Multichannel detection of epileptogenic EEG spikes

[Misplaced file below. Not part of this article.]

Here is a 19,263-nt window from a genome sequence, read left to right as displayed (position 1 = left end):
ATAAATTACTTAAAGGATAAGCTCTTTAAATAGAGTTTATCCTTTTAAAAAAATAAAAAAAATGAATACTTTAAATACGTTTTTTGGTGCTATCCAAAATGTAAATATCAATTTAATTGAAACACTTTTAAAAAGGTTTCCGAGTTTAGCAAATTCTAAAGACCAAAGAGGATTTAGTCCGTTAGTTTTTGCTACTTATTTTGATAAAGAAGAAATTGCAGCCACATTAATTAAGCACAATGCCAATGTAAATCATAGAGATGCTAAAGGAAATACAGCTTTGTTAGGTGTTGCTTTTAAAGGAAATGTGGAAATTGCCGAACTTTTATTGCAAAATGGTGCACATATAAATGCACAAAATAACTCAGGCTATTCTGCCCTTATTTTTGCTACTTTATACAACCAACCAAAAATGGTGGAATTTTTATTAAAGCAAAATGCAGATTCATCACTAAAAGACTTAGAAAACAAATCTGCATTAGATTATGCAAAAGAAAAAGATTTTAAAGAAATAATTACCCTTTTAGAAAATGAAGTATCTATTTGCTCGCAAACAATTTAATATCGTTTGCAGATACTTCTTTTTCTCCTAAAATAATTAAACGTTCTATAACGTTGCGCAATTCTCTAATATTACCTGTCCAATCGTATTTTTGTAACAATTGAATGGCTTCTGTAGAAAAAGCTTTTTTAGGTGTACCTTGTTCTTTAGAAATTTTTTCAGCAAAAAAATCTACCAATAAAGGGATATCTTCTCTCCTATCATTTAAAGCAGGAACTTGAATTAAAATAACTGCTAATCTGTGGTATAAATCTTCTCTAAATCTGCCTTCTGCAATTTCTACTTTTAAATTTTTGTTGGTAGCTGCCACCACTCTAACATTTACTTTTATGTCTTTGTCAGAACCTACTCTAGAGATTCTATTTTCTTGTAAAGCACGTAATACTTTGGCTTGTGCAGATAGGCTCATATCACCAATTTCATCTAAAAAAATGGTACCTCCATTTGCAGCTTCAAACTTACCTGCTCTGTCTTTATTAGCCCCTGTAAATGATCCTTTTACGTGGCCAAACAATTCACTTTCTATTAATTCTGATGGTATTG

A multimicroprocessor-based system has been developed for the detection of epileptogenic spikes in four channels of the human electroencephalogram. The system is programmable, capable of operating at real-time and faster than real-time speeds, portable, and expandable to eight channels. It has been designed following a hierarchical architecture, whereby hybrid preprocessor modules serve for data reduction and preliminary spike detection at each channel, and a central processor module implements multichannel correlation and makes the final decision regarding the presence of a spike. This thesis work has involved specifically the design of the central (multichannel) processor and the integration of all the modules into a single stand-alone system. A multichannel detection algorithm has been developed, implementing heuristic features of the visual spike analysis, such as, time coincidence, surface polarity, and phase reversals. Techniques to eliminate false positive detections due to muscle artifact bursts have been included. Results are presented evaluating the performance of the detection system in the analysis of four-channel EEG recordings from two epileptic patients.